Petri v. Astrue

Filing 27

ORDER - IT IS ORDERED that the decision of the Administrative Law Judge is REVERSED and REMANDED to the Commissioner for further administrative proceedings consistent with this Order. (See document for further details). Signed by Judge James A Teilborg on 3/20/12. (LAD)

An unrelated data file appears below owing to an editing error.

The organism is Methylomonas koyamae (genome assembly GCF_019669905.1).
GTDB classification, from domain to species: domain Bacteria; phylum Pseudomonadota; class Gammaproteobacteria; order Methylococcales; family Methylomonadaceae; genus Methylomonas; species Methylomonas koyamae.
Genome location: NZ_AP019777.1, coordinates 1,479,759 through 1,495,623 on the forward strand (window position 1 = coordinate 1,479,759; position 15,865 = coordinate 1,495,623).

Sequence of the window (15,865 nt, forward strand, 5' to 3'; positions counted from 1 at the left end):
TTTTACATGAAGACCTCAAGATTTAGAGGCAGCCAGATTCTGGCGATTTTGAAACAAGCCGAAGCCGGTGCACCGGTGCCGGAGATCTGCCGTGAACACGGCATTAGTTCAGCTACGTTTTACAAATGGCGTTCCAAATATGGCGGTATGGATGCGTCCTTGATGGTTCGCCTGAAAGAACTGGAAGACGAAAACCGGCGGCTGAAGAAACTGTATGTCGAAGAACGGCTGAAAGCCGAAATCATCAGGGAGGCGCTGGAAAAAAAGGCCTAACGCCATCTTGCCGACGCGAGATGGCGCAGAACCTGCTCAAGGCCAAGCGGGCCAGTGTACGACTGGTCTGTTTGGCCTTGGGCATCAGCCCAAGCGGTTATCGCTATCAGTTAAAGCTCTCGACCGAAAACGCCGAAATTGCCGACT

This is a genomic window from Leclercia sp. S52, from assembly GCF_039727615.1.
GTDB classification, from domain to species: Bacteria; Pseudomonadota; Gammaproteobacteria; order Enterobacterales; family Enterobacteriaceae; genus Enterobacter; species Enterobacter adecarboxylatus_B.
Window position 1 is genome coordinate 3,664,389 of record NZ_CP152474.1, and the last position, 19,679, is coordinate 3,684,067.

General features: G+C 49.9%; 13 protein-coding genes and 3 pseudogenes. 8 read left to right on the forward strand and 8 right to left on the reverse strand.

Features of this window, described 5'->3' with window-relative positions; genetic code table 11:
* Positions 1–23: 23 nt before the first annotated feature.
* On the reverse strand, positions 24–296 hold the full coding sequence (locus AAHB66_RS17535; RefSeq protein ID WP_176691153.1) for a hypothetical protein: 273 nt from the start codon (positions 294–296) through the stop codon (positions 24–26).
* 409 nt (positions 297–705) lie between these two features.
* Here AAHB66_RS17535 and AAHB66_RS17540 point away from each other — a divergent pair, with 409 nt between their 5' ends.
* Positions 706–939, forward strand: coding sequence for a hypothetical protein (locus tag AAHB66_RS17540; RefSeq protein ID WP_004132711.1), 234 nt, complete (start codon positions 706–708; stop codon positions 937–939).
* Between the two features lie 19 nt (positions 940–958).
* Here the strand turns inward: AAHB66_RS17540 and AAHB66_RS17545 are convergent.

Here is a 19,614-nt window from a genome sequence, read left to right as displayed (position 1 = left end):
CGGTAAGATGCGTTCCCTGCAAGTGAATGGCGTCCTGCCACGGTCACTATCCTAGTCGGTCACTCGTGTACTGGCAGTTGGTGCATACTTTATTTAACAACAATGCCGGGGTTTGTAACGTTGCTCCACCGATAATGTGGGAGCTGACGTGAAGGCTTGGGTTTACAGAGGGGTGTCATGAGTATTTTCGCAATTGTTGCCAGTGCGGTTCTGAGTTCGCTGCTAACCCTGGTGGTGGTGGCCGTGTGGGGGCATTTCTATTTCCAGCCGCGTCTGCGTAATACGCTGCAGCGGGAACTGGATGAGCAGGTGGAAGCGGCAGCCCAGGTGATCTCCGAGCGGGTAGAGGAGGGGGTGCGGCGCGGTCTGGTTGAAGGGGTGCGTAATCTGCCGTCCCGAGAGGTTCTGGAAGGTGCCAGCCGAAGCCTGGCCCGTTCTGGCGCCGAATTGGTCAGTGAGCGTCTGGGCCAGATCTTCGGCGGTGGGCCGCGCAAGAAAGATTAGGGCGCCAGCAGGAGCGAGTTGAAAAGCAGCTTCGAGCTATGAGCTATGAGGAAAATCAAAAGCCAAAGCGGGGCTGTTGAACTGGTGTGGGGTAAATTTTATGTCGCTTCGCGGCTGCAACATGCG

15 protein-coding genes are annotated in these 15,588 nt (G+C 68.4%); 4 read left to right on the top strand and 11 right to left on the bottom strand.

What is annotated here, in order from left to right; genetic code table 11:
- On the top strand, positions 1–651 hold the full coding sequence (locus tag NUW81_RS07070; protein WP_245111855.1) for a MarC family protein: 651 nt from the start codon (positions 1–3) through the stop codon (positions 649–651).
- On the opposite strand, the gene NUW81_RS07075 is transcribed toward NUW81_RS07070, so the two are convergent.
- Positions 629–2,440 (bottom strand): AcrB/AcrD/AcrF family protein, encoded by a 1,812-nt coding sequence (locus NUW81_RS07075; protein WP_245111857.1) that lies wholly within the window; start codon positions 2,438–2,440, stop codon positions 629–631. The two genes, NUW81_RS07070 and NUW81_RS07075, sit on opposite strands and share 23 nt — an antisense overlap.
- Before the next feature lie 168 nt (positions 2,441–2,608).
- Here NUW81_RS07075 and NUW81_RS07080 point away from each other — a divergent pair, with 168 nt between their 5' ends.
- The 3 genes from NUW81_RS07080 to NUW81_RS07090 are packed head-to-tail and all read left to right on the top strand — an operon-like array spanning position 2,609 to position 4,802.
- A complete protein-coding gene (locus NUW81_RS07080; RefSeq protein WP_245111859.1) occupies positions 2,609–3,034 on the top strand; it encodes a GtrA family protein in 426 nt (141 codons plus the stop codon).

Download PDF